Wisconsin Plastics Inc.
Issue Winter 12
Much has changed in the 40 years since Jim Christensen’s father founded what is now Wisconsin Plastics Inc. Competition has become a lot tougher and now comes from all around the world. The company itself has evolved from its original focus on custom steel fabrication to include injection molding, stamping and other services. But the changes all have one thing in common – all of them have gone into making Wisconsin Plastics a much stronger company than it was in 1972, and have given it the foundation for sustained success in the future.
Wisconsin Plastics serves OEMs in a variety of industries with services ranging from injection molding for plastics, electronic assemblies, metal stamping and finishing, custom fabricating, and powder coating. Christensen says the company’s customers include manufacturers of consumer products such as lawn and garden, furniture, and automotive OEMs on the injection molding side. On the metal fabrication side of the company’s operations, Valley Plating and Fabricating – a division of Wisconsin Plastics – concentrates on serving mostly paper and marine-based manufacturers in Wisconsin. In recent years, he says, the company has taken on opportunities in the mining sector, as well and has added an additional facility to accommodate the increase in demand.
No matter how the company’s products and services are applied, Wisconsin Plastics says it takes pride in being able to provide customers with the help they need to see their products from the conceptual stage to the finished items. As an organization of independent companies, Wisconsin Plastics brings multiple capabilities under one roof.
“Each of our divisions’ complementing services results in better communication, lower costs and shorter lead times,” the company explains. “Our diverse network of experts and collaborative working style offers [customers] a wider range of solutions.”
Wisconsin Plastics delivers manufacturing solutions in plastic and metal to its customers, but its services aren’t confined to those boundaries. Along with its injection molding and metal fabrication work, Wisconsin Plastics provides other services aimed at giving customers the complete package, such as product design, prototyping, engineering, electronics assembly, warehousing and shipping.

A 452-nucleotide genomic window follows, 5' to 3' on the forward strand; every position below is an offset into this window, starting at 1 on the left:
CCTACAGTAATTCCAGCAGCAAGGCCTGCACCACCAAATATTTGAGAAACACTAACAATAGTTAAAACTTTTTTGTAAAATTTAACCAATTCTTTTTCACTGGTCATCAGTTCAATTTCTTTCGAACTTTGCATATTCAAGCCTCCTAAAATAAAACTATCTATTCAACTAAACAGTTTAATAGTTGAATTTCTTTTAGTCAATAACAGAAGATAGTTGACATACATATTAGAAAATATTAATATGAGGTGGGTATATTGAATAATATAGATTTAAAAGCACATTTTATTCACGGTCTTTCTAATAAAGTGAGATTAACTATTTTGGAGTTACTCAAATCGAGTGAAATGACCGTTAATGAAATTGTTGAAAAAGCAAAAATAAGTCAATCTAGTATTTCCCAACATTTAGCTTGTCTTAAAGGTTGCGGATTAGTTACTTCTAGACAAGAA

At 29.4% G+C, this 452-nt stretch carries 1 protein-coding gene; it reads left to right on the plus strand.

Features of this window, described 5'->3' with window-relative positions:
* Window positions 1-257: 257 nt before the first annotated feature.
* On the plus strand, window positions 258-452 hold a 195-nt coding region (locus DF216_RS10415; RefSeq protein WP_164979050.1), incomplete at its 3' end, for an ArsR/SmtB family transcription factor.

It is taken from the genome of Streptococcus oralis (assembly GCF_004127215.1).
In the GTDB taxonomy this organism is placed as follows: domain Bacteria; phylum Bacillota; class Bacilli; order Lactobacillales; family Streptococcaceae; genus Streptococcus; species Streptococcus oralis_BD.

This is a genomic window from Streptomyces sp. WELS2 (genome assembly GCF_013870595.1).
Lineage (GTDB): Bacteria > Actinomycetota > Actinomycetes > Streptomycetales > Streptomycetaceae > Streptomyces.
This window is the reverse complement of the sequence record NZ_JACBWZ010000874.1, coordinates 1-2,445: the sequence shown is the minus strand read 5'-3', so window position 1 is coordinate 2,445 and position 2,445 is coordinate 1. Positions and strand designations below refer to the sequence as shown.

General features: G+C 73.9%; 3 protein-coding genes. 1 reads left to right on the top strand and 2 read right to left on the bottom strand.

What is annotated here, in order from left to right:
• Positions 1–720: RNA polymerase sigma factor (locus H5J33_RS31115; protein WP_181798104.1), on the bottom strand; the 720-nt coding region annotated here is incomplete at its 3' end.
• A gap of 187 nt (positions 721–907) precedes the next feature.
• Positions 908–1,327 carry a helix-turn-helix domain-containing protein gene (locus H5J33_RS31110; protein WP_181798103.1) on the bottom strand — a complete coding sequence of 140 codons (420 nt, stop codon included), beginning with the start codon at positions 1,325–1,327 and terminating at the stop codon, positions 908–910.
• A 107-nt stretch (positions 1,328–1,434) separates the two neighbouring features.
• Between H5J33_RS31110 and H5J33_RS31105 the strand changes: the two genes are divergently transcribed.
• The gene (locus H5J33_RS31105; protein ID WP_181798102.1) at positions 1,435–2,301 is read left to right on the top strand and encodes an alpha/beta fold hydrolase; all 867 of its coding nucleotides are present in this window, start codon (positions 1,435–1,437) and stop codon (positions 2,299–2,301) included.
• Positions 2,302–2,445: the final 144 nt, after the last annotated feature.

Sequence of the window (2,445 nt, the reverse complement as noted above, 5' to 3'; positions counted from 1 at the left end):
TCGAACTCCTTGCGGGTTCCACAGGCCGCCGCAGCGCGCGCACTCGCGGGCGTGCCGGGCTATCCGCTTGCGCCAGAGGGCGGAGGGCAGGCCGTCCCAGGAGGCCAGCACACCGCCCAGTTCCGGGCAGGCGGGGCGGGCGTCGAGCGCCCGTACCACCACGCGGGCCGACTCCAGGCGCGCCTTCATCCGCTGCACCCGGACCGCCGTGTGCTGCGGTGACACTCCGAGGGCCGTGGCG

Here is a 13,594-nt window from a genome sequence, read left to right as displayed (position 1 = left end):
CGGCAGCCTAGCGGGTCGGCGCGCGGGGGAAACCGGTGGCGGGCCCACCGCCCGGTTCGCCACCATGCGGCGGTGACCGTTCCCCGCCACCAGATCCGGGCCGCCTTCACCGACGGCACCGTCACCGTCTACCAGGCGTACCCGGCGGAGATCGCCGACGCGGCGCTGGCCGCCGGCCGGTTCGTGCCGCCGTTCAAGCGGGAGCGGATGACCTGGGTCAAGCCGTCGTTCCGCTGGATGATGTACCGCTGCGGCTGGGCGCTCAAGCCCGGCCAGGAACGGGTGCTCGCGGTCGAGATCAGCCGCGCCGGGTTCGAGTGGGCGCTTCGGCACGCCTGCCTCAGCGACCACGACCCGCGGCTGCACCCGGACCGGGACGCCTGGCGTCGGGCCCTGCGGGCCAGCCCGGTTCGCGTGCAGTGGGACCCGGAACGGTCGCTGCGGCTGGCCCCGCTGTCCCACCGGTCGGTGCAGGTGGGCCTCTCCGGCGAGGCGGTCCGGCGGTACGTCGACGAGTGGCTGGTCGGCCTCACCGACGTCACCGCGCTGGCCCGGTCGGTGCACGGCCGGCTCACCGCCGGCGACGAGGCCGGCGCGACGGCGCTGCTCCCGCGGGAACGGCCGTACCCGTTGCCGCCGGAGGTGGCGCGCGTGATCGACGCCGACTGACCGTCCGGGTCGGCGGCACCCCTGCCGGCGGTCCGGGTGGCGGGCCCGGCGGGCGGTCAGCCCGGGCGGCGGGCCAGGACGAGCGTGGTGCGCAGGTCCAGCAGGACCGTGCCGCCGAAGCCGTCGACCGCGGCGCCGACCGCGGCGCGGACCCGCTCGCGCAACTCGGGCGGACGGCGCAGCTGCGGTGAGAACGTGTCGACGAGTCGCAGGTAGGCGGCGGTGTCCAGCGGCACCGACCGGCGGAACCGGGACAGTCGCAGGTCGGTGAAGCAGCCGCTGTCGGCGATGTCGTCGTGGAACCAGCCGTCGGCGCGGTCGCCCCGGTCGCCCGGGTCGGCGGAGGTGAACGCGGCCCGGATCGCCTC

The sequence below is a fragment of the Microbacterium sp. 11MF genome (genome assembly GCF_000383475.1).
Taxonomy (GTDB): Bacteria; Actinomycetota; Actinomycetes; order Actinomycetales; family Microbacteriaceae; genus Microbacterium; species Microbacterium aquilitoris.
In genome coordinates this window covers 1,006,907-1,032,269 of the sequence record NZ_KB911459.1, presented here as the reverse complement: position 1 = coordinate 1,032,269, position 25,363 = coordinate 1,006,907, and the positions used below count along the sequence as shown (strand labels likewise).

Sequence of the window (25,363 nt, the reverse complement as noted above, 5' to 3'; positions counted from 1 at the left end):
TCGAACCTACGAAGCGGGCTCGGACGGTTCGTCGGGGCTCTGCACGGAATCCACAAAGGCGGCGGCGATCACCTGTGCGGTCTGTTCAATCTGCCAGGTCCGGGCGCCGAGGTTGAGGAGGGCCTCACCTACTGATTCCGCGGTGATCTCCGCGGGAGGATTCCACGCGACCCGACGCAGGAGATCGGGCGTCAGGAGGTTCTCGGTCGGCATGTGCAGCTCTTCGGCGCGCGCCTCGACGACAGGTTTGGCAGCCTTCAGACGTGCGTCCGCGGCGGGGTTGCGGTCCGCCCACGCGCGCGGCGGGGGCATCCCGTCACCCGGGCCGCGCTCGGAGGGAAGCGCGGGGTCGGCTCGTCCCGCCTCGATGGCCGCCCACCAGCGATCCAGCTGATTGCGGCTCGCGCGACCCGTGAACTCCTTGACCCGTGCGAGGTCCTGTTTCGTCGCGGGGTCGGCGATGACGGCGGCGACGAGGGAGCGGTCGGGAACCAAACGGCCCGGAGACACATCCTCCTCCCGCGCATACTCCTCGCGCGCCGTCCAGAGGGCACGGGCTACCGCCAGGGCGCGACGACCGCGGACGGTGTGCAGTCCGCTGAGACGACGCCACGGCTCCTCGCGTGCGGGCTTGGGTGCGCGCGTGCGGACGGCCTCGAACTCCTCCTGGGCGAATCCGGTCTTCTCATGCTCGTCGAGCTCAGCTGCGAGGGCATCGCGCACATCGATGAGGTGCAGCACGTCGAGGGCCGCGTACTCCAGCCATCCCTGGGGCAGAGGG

“We’re able to be a true one-stop shop for our customers,” Christensen says. “We’re able to complete the loop of the development cycle.”
Vice President of Operations Bruce Wendt says this can be especially helpful for the company’s customers on the injection molding side, as many of them do not have an in-house engineering department. Wendt says having the capabilities to perform design and engineering work helps Wisconsin Plastics identify and eliminate potential issues before the production begins. Ultimately, this results in a much smoother process for customers and a higher-quality finished part.
“To really do good manufacturing processes or excellent processes, you need to have all that upfront quality planning,” Wendt says.
Maintaining design and engineering capabilities under the company banner also helps Wisconsin Plastics deal with some of the biggest challenges the company faces today. Namely, offshore competition and raw material pricing are the two biggest concerns for the company at the moment, Christensen says.
Nearly half of the cost of Wisconsin Plastic’s work comes from raw material prices, Wendt says. Because there’s very little the company can do to impact those prices, being able to address costs in the design phase becomes extremely important. “What we’ve been able to do to help that is to design products to be as lean and efficient as possible for our processes,” Christensen says.
Wendt says Wisconsin Plastics’ in-house design and engineering capabilities also allow it to look at alternative materials. Rather than relying on third parties to research these materials and test them, Wisconsin Plastics can do these things itself and factor them into the cost of the work if it would provide a substantial savings for the customer.
Christensen says Wisconsin Plastics has multiple ways it helps support its customers throughout the process. For example, automated assembly is one way the company competes against cheaper offshore manufacturing by removing labor from the process at certain points. Wendt says these often are little things that add up to substantial savings, such as replacing metal fasteners with plastic snap-fit ones that can be connected by robots. Wendt says that the company continually explores ways to incorporate development and assembly methods to help keep costs down for the customer.
Operating under a philosophy of continuous improvement, Wisconsin Plastics has made strides recently to add greater mold monitoring capabilities to its processes. Wendt says greater monitoring capabilities lead to less variability on the production line, which in turn means higher tolerance levels and a reduction in overall waste.
Even with the company’s focus on automation and technology, Wendt says Wisconsin Plastics relies heavily on its people to keep everything running smoothly. He compares the company’s culture to that of Southwest Airlines, where every employee is focused on knowing every step in the process and works to keep things straight. “It boils right down to having quality, trained team members operating the machines,” he says. mt